Sunday, 16 June 2019

Britain is still very much a country which generously rewards old men called peers for sitting in the House of Lords and doing nothing

This genial old chap, is an 82 year-old 'Peer of the Realm' with a seat in the House of Lords. Last year he was was among the dozens of, largely, old men, who sat in the House and didn't take part in a single debate. For that he claimed almost £50,000 in attendance and travel expenses covering every single day the House of Lords was sitting, despite never speaking or asking any written questions, although he did take part in the votes.

The House of Lords, the second chamber of Britain's Parliament has nominated and unelected occupants. Although undemocratic, it still plays a major role in making and shaping laws and checking and challenging the Government. It offers a sop to being undemocratic by saying that its members come from many walks of life and bring experience and knowledge from a wide range of occupations. 

A recent analysis covered the attendance, participation and allowances claims of 785 Lords serving for a full year between 2017 and 2018 and revealed that a third of them barely participated in Parliamentary business over a 12-month period, despite claiming almost £3.2m in allowances. It will raise fresh questions about the size and effectiveness of the Lords and the funds that can be claimed by those who fail to regularly contribute.

In fact :

* 88 – about one in nine - never spoke, held a Government post or participated in a committee.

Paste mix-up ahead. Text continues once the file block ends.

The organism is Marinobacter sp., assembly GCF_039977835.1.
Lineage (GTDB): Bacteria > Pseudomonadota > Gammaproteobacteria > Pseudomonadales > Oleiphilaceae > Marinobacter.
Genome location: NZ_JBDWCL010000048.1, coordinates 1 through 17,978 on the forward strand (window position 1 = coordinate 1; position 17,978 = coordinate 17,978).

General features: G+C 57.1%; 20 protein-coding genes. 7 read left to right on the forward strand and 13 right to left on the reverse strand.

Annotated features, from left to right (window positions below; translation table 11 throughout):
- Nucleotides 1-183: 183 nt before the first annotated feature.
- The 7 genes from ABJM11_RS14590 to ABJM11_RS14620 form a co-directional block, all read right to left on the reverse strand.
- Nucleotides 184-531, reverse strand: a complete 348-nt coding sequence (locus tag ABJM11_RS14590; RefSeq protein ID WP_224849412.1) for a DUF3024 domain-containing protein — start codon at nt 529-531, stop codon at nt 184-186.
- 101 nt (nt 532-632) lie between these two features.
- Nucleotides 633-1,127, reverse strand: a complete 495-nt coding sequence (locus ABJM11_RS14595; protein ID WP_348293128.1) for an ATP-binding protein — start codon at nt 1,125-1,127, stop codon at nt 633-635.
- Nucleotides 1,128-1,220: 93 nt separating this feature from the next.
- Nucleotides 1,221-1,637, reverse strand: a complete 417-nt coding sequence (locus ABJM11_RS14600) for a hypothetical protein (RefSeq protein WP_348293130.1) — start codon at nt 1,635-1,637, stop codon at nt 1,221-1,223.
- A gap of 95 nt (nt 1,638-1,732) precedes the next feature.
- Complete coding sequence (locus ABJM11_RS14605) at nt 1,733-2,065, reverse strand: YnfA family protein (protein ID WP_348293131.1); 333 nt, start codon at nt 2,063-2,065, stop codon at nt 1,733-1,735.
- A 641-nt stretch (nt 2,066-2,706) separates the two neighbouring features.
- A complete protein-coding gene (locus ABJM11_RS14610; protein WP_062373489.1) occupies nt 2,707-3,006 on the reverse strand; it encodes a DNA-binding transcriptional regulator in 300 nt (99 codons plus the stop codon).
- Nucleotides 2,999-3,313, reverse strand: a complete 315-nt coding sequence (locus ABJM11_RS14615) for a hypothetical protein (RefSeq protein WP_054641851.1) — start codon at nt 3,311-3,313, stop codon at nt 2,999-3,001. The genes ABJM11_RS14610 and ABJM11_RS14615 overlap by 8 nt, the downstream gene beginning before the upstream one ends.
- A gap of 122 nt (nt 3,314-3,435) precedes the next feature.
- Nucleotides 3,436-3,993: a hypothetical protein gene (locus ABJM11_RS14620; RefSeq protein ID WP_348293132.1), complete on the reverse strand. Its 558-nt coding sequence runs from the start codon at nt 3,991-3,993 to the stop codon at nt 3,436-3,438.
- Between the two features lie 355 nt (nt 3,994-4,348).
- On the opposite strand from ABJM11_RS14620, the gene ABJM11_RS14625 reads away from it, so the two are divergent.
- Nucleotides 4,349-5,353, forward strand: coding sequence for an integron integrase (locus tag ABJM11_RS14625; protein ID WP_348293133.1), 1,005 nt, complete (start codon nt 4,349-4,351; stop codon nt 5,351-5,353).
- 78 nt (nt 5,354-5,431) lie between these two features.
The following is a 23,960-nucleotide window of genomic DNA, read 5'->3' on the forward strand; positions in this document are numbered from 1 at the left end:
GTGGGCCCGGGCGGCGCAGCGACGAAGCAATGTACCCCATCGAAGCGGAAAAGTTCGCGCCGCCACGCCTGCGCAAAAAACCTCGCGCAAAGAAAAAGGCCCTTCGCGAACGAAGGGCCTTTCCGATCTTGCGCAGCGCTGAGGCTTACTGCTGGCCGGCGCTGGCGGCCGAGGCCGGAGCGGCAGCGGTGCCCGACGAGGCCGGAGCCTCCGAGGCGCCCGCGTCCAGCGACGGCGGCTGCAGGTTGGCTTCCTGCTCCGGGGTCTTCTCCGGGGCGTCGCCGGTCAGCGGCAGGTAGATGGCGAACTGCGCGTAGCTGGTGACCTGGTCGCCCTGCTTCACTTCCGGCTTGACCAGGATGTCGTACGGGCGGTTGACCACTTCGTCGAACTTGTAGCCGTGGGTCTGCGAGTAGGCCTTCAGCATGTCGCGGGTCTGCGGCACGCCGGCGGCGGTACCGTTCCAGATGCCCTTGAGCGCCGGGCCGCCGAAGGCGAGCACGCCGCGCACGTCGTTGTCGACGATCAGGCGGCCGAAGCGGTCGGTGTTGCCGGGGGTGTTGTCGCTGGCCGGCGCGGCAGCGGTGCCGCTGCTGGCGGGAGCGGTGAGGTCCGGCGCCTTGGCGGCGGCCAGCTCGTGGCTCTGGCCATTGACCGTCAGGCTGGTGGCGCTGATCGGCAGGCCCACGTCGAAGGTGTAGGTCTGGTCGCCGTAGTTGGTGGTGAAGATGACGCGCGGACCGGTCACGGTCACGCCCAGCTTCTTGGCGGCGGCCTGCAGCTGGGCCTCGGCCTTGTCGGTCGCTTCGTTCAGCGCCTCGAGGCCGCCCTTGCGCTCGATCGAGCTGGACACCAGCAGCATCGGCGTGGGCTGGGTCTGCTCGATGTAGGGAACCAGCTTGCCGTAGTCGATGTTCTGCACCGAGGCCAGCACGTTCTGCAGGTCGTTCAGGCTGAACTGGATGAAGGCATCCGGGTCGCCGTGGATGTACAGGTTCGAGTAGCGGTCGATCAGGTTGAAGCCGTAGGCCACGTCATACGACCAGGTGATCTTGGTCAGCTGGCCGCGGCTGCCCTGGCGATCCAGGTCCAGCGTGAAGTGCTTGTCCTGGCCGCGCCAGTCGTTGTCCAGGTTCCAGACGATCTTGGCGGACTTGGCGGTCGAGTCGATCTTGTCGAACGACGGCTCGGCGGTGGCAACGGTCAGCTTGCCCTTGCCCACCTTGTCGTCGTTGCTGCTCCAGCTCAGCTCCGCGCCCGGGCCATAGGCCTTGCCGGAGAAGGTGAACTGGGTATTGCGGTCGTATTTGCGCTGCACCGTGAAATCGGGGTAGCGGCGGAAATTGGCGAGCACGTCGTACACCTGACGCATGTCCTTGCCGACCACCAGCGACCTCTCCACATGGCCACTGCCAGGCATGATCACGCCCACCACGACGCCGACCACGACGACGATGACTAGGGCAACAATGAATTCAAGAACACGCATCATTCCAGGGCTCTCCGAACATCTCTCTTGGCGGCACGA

* 46 did not register a single vote, including on Brexit, sit on a committee or hold a post. 

* 1 claimed £25,000 without voting once and while another claimed £41,000 but only voted once.

* more than 270 claimed more than £40,000 in allowances, with 2 claiming more than £70,000.

The former Lords Speaker, Frances D’Souza, a long-term advocate of reform, said the findings corroborated “what everyone suspects is going on” and that a minority of peers risked discrediting the hard work of their colleagues. There’s clearly a need to reduce numbers,” Lady D’Souza said, adding that the research “clearly shows there are people who are attending the House of Lords who are not contributing, and therefore they are simply redundant.”

Despite the good Lady's plea, it is a sure-fire certainty that these old lords will continue to claim their allowances in peace and for doing little or nothing in the service of their country for the remainder of their lives. 

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